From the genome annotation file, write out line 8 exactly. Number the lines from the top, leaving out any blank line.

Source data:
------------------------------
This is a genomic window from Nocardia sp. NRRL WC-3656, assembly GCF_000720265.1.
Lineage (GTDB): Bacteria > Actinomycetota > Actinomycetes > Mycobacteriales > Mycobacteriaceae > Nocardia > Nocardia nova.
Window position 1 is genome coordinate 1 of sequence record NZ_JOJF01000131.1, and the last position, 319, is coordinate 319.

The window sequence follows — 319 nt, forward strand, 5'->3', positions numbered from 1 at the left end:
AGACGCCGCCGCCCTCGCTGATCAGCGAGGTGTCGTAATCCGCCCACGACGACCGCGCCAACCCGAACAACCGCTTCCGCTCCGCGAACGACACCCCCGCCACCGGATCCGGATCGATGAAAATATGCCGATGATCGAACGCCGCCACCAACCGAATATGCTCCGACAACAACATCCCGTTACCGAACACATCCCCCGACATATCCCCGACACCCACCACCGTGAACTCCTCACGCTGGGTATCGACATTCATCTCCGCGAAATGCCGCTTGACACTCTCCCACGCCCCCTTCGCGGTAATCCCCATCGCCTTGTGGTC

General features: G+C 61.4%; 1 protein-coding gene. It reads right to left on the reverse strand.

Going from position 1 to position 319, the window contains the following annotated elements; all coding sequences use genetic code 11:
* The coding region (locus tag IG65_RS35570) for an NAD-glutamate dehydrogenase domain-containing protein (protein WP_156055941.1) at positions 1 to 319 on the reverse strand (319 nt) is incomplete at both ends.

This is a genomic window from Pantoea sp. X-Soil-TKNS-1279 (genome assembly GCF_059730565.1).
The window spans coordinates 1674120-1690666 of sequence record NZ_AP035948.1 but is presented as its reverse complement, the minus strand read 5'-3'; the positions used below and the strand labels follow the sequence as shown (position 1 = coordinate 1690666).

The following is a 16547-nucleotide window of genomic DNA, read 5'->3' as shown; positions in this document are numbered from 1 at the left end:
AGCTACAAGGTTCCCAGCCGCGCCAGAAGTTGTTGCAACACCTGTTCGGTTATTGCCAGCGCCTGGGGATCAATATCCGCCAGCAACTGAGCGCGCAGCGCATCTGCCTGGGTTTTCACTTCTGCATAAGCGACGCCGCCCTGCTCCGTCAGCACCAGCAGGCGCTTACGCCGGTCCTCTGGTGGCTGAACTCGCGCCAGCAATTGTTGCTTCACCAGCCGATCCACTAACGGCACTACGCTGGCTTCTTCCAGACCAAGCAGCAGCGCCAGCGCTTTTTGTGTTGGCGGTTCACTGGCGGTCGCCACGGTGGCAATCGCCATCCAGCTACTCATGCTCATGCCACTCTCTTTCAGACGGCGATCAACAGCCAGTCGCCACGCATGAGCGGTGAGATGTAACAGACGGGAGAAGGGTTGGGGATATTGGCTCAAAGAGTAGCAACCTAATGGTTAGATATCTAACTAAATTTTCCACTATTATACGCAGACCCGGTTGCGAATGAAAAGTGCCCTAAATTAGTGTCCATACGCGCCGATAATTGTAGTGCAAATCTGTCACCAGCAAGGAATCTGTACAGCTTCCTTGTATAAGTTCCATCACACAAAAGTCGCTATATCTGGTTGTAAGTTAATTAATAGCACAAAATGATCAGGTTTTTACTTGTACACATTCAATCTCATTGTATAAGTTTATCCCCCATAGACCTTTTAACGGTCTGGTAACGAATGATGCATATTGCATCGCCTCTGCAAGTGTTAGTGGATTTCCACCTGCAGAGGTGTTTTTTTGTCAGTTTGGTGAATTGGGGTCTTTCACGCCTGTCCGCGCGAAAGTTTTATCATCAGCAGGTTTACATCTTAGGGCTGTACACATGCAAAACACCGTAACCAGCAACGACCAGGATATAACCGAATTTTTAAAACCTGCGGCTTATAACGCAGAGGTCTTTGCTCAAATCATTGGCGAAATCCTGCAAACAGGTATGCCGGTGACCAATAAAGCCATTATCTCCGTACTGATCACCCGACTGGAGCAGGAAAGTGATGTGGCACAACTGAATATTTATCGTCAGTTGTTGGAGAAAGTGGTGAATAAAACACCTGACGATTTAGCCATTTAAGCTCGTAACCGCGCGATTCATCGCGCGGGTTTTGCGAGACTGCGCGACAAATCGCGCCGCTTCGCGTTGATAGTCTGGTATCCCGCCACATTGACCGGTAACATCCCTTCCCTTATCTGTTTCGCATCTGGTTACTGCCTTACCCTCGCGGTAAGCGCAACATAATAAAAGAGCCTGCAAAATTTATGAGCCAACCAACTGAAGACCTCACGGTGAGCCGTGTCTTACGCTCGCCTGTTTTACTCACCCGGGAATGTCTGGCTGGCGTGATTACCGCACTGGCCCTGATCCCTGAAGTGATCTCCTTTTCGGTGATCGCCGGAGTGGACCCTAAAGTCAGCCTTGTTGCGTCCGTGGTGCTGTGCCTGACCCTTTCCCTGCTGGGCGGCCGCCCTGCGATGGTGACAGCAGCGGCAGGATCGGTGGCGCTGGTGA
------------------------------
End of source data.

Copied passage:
* The coding region (locus tag IG65_RS35570) for an NAD-glutamate dehydrogenase domain-containing protein (protein WP_156055941.1) at positions 1 to 319 on the reverse strand (319 nt) is incomplete at both ends.